Tips and Best Practices for the Synchronous Virtual Classroom
Tips and Best Practices for the Synchronous Virtual Classroom Beyond F2F: New Methods of Staff Training | June 25, 2010 Mary Beth Faccioli, MLIS email@example.com General Tips and Best Practices 1. Immerse yourself in being a participant. Take webinars and other free sessions, preferably that are learning based (e.g. Learn How to Learn Online). What are they doing? Is it effective? 2. Learn your technology platform fully depending on your role – facilitator, producer or both. 3. Create a Participant Guide that includes ground rules and expectations, as well as exercises for learners to complete before or during classes. 4. Create a Facilitator Guide that outlines the class, including objectives, slides, timing, scripts or talking points, activities for each portion and specific roles for facilitator(s)/producer. 5. De‐emphasize the technology. The platform should support learning and not be central. Don’t apologize for the technology if things are not perfect. Production Tips and Best Practices 1. Decide on your audio approach. Teleconferencing and VoIP both have pros and cons to be weighed when planning. a. VoIP requires learners to have a headset, takes bandwidth and requires some technical know‐how. b. Teleconferencing allows for optimal audio quality but typically requires additional cost. 2. Create a checklist for production tasks to be done in advance of and during the meeting: invitations, loading material, changing permissions for learners, starting the recording, etc. 3. Preload slides and other material into the room before the event. 4. Test the software with all facilitators, using the same equipment that will be used in the live event. 5. Pad in class time to troubleshoot tech issues. Note that often the welcome exercise can double as tech troubleshooting time. 6. Orient learners to tools they’ll be using in the class. 7. Prepare a text file of troubleshooting steps to paste into chat if needed during the session.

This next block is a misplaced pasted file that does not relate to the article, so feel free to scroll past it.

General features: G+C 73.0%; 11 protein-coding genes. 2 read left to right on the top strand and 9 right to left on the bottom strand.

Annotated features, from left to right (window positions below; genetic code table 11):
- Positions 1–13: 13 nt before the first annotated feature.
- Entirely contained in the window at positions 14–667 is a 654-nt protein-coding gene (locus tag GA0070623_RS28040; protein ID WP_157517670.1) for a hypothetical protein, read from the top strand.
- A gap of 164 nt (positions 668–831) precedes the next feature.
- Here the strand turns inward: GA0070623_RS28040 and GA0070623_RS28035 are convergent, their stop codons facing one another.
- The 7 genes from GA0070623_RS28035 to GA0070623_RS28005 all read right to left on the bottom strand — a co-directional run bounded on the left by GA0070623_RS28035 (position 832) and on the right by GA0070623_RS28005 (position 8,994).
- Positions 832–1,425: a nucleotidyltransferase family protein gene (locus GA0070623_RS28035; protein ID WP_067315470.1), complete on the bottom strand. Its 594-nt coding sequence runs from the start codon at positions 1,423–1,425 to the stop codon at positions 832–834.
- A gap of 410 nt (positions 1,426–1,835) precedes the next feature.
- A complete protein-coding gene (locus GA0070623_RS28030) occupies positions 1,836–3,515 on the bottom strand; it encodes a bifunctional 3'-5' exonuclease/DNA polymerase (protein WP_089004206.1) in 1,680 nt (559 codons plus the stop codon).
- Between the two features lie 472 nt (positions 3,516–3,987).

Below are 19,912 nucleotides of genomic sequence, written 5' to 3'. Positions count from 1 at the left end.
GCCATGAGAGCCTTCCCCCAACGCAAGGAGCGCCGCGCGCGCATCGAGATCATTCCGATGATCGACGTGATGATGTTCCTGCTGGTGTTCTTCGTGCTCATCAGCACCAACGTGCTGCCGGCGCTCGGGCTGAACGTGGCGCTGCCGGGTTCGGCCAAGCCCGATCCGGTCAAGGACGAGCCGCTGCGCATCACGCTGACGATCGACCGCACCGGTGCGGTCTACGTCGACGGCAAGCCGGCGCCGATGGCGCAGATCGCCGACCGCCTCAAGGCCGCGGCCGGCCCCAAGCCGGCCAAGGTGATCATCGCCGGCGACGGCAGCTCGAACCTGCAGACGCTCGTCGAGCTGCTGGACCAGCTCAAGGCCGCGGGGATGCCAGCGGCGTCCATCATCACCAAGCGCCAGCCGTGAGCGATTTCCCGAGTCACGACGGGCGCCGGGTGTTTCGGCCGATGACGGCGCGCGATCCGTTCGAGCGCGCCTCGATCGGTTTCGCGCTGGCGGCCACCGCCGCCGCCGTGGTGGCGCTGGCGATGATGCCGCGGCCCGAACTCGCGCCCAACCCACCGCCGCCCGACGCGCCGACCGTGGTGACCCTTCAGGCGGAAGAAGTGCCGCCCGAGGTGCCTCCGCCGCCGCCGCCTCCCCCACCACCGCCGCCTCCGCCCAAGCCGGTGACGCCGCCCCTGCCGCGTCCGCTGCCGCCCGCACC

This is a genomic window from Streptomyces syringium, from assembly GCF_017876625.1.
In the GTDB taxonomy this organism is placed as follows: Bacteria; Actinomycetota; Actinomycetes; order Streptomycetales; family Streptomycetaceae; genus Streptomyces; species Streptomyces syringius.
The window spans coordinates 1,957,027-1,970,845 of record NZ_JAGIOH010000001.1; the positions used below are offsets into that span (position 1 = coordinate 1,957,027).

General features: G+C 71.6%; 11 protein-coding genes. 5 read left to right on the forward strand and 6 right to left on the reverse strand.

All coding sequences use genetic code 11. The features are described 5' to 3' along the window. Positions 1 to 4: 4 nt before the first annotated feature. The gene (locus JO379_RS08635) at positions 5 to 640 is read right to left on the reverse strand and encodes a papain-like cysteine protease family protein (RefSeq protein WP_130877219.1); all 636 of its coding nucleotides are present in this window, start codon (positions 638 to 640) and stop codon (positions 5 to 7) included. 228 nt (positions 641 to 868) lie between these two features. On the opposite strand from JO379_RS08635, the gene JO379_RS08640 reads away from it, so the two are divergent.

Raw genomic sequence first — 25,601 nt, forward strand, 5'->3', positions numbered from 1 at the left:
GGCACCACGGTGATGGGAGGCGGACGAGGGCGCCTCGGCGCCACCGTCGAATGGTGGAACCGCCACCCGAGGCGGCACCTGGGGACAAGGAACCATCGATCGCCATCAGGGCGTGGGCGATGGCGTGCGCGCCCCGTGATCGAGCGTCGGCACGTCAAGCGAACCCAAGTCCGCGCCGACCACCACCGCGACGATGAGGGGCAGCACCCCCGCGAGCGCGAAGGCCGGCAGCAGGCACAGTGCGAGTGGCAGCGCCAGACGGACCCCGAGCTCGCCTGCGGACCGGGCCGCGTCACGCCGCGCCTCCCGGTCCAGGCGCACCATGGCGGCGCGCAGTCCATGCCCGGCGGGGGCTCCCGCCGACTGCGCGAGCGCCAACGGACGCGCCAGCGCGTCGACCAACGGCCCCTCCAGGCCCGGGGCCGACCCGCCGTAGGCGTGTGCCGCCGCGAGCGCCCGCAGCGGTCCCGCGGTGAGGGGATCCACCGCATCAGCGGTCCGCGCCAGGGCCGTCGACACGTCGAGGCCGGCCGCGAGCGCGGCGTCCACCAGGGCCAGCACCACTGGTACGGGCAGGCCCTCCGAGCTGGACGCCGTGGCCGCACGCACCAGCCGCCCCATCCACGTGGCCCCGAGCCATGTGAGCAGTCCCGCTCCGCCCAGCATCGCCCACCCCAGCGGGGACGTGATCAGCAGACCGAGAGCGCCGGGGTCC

Tips and Best Practices for the Synchronous Virtual Classroom Beyond F2F: New Methods of Staff Training | June 25, 2010 Mary Beth Faccioli, MLIS firstname.lastname@example.org Facilitation Tips and Best Practices 1. Plan a collaboration, not a lecture. Consider whether a lecture is better delivered asynchronously. 2. Rehearse! Practice pacing content, timing and flow, use of tools and transitions. 3. Include facilitator photos if you’re not using a web camera to give learners a sense of who you are. 4. Include a welcome exercise to establish rapport with learners. For example, have them click on a map to show where they’re from, or answer a poll question. At the very least, welcome learners as they enter the room and set a tone of participation. 5. Set expectations. For example, expect to participate, expect to be called on, how to ask questions and when; should they raise hands, use chat or voice? Online learners don’t necessarily recognize their responsibility to participate and/or expectations around how they’ll participate. 6. Use handouts or your Participant Guide if you have a lot of text to disseminate, rather than putting a lot of text into a presentation. Cognitive load is an issue since learners aren’t able to control the flow of information. 7. Use your voice. Voice inflection is the way to gesture in the online environment. Use a full range of inflection and express emotion to keep the energy up. 8. Allow others to speak. A variety of voices being heard is very helpful for adding interest and keeping learners engaged. Allow a co‐facilitator or the producer to have speaking roles to lend multiple voices and bring variety to the audio experience. 9. Plan to multitask, or, have someone help you follow the chat conversation and respond to raised hands. 10. Bring in learner contributions. Peer examples are realistic and relevant, and encourage participation from other learners. Also, learners can better integrate contributions from chat when they’re spoken. 11. Plan interactivity every 3 to 5 minutes but be sure it’s on topic and not frivolous! 12. Be specific with what you want learners to do. For example, say what tool should be used and how: “Use the green check if you agree, or the red X if you disagree. If you disagree, take 1 minute to type in the chat some reasons why.” 13. Avoid quickly moving cursors, polls, windows, anything viewable to learners. This could be a poor experience for those on slower connections. 14. Schedule more time than you think you’ll need – and be sure to end on time!